PUBLISHED : Monday, 08 December, 2014, 2:48am
“He won’t smile? I believe he will,” said Santa Claus with his signature hearty laugh, as he looked at nine-year-old Wayne’s face. The boy looked nervous sitting on Santa’s lap, surrounded by other children from the Paediatric Rheumatism Association.
But when he thought nobody was looking, the boy cracked a tiny smile.
“I really liked Santa Claus,” Wayne said. “It was just too crowded in [the Santa House].”
The children all suffer from rare diseases that often display arthritis-like symptoms. Wayne’s Kawasaki disease manifested itself in the form of high fevers and blood-shot eyes. Other illnesses bring symptoms such as joint pains and muscle aches.
Set up jointly by the non- profit Paediatric Rheumatism Association and Pacific Place for Operation Santa Claus – the annual charity event co-organised by the South China Morning Post and RTHK – four children and their families were brought to Pacific Place’s Santa House, where the children had a meet-and-greet session with their favourite bearded old man.
Santa Claus, who has shown up in Pacific Place over the last three years and declined to be identified, professed his love for Hong Kong and his job. “I love the people, it’s a beautiful city,” Santa said. “And I especially love the egg tarts.”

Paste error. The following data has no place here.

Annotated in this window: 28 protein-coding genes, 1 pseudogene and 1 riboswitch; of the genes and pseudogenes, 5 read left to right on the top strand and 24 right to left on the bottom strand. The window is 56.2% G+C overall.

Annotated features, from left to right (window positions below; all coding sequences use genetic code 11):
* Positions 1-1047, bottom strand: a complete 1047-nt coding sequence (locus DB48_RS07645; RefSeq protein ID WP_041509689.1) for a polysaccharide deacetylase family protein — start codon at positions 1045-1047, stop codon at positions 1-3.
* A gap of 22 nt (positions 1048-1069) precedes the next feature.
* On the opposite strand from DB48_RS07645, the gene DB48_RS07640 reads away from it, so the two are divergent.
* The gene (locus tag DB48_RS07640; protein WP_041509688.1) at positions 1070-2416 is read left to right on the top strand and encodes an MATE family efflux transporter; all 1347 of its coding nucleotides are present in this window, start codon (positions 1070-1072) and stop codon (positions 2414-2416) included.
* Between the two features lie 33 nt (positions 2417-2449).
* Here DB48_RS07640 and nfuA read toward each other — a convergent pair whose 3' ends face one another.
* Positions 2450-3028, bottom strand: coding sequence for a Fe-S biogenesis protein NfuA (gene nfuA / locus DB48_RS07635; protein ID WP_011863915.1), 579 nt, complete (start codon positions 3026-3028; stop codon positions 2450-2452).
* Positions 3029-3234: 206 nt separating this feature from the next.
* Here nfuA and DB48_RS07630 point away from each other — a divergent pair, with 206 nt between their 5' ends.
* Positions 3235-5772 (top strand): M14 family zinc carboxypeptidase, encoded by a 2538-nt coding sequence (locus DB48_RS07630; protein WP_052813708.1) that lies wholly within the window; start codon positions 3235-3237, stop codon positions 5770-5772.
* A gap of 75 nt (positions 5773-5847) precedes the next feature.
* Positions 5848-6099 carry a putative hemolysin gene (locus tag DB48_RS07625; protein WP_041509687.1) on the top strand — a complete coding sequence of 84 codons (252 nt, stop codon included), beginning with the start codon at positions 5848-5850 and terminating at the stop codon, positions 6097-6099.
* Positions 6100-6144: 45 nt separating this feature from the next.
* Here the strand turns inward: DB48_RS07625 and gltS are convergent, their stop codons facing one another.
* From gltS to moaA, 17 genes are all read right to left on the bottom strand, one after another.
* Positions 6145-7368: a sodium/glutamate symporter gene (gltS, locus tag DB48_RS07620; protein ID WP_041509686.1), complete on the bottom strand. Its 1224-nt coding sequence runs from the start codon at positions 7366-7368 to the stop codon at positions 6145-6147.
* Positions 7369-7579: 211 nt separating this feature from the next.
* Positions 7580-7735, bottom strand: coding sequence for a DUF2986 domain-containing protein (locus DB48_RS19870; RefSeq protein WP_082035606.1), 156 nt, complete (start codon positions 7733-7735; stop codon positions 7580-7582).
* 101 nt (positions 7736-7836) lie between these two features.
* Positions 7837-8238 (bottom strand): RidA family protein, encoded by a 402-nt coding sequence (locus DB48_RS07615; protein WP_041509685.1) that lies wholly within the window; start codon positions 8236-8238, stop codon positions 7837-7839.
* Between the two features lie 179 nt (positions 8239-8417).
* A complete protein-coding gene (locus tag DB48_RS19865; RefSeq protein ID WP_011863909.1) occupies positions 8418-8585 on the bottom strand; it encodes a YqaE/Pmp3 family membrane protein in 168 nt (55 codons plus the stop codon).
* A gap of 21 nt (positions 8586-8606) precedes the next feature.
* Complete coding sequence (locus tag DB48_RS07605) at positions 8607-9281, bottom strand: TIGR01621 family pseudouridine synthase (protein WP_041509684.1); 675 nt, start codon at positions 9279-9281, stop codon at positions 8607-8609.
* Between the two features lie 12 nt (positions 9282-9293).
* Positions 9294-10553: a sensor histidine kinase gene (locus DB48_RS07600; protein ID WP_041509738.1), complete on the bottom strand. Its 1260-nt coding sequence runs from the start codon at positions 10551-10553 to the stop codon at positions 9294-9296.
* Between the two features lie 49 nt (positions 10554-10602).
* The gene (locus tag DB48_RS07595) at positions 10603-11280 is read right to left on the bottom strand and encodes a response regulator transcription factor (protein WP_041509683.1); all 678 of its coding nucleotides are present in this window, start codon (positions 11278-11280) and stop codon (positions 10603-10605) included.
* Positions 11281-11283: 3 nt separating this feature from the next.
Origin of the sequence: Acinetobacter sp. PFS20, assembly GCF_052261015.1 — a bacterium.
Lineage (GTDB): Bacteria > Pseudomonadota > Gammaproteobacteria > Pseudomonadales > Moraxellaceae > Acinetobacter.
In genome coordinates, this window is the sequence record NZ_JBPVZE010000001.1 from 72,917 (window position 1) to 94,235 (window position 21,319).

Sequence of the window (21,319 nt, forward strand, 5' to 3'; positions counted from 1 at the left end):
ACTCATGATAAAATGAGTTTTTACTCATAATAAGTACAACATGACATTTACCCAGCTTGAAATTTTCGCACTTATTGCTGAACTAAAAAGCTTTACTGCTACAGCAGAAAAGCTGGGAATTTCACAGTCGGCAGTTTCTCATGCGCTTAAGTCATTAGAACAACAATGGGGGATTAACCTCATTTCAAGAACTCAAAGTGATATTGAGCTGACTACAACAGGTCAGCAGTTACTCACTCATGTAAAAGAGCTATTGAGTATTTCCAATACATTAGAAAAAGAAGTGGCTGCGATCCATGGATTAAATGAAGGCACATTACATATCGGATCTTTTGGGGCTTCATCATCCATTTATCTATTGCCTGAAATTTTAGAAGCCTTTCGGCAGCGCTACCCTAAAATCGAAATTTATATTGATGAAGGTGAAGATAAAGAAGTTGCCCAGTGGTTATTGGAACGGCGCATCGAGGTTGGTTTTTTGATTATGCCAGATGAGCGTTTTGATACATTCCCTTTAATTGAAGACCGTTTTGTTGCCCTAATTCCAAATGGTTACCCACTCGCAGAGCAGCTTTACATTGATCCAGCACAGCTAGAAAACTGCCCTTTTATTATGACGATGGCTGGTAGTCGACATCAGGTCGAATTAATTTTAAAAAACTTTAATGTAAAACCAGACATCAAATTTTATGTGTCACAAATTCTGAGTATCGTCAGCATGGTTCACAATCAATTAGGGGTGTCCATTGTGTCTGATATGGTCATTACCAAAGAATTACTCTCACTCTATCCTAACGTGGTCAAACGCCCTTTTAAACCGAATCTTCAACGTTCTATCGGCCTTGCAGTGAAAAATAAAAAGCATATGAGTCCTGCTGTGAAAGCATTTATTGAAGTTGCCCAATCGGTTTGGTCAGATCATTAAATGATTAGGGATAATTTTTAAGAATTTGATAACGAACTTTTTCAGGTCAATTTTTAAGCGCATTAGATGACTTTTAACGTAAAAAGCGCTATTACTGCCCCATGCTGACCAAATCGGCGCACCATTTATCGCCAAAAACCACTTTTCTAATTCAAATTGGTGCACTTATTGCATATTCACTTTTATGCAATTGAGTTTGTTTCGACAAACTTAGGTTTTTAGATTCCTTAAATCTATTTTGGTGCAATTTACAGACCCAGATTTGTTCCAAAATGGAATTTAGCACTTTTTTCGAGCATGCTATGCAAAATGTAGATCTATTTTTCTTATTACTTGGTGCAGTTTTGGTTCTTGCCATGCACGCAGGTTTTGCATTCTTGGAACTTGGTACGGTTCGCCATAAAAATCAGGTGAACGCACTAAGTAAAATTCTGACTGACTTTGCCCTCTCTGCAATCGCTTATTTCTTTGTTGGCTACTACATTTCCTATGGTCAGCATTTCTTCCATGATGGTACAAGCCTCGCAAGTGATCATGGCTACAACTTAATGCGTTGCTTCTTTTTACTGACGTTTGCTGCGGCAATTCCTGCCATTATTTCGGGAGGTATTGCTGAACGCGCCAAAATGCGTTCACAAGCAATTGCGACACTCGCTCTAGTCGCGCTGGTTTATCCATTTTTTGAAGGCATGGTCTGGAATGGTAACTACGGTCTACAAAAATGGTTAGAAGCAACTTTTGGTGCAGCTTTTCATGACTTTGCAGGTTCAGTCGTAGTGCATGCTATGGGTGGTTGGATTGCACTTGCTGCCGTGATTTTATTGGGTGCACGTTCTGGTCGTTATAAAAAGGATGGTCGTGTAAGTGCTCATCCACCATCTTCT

He added: “When you have a passion and enjoy what you do, you’ll never work a day in your life … There is a lot of sadness in this world, and there’s no greater honour than being able to bring joy to people.”
Yesi Kwee Su-fong, a marketing and promotions manager at Swire Properties, said the annual Santa House at Pacific Place began working with Operation Santa Claus last year.
“Helping Operation Santa is really meaningful since they fund small NGOs,” said Kwee. “These are organisations without government aid or direct funding from the public. Supporting them gives us a sense of really helping and giving back to the community.”
As a beneficiary of Operation Santa Claus this year, the Paediatric Rheumatism Association aims to provide material and spiritual aid to patients suffering from rheumatic diseases, as well as to educate the public on such diseases.
Rain, another member of the non-profit group, put on the brightest smile of all as he sat on Santa’s lap. The boy had a particularly small stature for a nine-year-old, which his mother said was due to his rheumatic disease. “He isn’t able to walk due to the severe pain in all his limbs,” Mrs Siu said.
To this day Rain is still wheeled around in a trolley, but his mother said the association had helped her family a great deal since they joined five years ago. “We came to the group for a community and a chance to share experiences with other patients,” she said. “They have really been a lot of help.”